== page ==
Mount Kilimanjaro may become ice-free by 2060

Mount Kilimanjaro may become ice-free by 2060

The peaks of Mount Kilimanjaro - world’s highest free-standing mountain - may be ice-free as soon as 2060, scientists have warned.

Researchers with Nasa’s earth Observatory, have found that between 1912 and 2011, the mass of ice on the summit of the 19,341ft dormant stratovolcano in Tanzania decreased by more than 85 per cent.

Kimberly Casey, a glaciologist based at the US space agency’s Goddard Space Flight Centre, who visited the mountain earlier this year, also noticed Kilimanjaro’s north ice field had separated, the Daily Mail reported.

The glacier had been developing a hole since the 70s, but this is the first year in which it had been seen to divide in two. “We were able to walk on land — or we could have even ridden a bicycle — directly through the rift,” Casey said.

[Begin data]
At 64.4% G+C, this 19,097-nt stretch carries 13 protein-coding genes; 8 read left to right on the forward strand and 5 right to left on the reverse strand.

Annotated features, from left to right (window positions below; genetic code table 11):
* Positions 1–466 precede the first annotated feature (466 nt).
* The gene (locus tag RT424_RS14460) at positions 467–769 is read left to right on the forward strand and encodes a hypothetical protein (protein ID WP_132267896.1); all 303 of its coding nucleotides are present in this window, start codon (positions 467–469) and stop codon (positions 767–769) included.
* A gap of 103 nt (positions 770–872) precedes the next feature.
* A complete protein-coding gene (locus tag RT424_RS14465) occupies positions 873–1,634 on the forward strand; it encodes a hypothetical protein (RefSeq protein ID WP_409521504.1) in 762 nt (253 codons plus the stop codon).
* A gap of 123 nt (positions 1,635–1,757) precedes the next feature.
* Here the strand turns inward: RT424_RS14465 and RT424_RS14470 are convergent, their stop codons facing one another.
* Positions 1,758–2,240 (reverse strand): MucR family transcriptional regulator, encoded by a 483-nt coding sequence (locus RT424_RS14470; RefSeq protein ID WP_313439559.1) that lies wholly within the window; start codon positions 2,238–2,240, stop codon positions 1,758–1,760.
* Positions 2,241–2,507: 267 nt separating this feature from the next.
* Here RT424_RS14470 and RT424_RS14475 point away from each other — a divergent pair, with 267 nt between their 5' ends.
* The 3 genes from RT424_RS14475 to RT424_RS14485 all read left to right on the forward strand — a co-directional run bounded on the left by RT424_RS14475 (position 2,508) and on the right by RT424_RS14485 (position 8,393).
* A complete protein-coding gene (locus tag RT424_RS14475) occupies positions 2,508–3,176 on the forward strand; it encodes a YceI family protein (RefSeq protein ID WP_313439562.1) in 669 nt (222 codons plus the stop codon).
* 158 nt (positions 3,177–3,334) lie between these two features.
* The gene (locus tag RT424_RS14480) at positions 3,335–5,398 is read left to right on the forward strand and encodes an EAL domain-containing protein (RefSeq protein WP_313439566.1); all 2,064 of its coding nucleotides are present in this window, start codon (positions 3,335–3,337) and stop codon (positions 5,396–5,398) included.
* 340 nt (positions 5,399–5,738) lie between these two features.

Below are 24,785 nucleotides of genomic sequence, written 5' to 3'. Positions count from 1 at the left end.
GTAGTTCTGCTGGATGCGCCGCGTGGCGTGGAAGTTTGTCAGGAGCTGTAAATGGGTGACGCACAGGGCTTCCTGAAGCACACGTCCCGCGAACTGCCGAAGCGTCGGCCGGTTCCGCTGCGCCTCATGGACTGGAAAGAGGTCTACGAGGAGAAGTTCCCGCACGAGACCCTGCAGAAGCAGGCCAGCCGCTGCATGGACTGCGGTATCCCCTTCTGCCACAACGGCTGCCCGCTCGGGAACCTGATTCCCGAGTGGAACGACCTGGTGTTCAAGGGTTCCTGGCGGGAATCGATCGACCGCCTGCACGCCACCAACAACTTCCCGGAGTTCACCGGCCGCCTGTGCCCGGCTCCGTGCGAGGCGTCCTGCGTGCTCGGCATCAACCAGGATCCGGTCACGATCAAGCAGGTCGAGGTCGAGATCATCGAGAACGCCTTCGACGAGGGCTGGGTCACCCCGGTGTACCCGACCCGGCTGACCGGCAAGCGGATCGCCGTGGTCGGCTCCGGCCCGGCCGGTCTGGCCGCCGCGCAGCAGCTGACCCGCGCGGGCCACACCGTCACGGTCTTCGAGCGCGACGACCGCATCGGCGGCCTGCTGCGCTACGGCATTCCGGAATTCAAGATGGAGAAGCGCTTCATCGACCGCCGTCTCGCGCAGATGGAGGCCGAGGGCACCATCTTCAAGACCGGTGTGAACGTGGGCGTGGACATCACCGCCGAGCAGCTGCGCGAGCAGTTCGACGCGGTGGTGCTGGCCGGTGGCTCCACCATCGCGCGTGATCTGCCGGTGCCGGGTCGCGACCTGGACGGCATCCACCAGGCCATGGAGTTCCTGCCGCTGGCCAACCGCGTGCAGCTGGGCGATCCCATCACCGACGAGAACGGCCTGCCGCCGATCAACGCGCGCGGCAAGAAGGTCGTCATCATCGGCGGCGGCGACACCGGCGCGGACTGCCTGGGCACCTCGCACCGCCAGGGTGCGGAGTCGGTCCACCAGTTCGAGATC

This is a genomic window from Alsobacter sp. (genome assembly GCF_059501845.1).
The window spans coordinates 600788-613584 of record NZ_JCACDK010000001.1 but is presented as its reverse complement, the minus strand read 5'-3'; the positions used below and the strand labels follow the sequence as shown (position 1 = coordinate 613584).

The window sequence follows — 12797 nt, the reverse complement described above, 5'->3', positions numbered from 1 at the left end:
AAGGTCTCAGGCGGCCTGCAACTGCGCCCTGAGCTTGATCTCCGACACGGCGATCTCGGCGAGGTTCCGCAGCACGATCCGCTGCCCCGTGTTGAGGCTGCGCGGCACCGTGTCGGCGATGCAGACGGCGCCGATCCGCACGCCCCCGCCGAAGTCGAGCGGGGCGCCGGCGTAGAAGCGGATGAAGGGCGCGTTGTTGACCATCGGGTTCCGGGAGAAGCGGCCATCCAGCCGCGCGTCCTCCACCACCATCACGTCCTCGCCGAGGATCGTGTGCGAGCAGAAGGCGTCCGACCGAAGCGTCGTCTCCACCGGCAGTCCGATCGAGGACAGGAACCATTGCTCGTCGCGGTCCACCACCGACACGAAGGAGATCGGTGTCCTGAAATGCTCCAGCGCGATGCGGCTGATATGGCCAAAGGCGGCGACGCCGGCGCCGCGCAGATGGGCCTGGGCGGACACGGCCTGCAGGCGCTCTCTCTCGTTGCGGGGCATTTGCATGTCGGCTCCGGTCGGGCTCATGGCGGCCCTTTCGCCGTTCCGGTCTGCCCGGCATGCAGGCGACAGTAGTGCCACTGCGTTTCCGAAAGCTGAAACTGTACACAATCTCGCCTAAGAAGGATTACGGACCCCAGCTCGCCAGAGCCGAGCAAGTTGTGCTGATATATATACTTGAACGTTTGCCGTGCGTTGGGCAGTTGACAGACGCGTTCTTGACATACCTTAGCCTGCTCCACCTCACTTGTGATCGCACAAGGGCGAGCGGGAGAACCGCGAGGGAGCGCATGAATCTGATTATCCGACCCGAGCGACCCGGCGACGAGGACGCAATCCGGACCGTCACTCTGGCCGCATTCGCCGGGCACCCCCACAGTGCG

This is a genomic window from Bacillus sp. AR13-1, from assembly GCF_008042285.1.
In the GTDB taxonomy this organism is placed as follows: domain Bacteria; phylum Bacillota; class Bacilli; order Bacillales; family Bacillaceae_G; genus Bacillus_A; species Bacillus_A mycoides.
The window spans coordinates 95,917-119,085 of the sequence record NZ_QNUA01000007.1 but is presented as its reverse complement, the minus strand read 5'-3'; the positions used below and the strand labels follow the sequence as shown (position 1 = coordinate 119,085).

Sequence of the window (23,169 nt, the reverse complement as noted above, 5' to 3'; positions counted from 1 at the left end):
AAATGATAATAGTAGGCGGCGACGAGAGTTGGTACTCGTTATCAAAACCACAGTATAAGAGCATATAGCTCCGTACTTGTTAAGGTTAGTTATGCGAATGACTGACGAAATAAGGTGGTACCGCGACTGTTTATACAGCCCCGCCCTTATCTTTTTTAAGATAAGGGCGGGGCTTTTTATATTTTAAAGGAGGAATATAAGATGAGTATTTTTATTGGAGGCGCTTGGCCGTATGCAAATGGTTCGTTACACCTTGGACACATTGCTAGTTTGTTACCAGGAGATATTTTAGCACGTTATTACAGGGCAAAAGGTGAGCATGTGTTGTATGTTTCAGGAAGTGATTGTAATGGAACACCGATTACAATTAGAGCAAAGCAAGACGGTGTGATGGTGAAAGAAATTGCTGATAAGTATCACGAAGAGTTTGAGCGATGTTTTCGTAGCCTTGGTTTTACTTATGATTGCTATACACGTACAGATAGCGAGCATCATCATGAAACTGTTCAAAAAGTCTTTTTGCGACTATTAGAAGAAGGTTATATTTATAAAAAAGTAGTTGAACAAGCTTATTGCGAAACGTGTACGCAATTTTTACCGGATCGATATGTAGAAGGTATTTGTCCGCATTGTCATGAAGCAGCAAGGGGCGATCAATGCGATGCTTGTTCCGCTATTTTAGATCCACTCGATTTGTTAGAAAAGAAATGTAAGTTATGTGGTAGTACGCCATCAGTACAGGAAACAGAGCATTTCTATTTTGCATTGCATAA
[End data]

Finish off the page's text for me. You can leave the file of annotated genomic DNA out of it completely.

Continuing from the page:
Scientists now warn it’s no longer a question of whether Kilimanjaro’s ice will disappear, but when. Estimates vary, but several scientists predict it will be gone by 2060.

The views from the top of Mount Kilimanjaro are as surreal as they are spectacular.
After ascending through multiple ecosystems — including cropland, lush rainforest, alpine desert, and a virtual dead zone near the summit.

However, in the immediate foreground, ice dominates the view. Looking north, a shelf-like block of ice with a sharp vertical cliff sits on an otherwise featureless, sand-covered plateau.

A second ice field spills off the edge of the plateau, down the mountain’s southern face in the other direction.

The dry and cold air at the top of the mountain has sustained large quantities of ice for more than 10,000 years, despite Mount Kilimanjaro’s location in the tropics.

At points, ice has completely surrounded the crater. Studies of ice core samples show that Kilimanjaro’s ice has persisted through multiple warm spells, droughts, and periods of abrupt climate change.

Rising air temperatures due to global warming could be contributing to the ice loss, but a number of other factors are just as important, researchers say.

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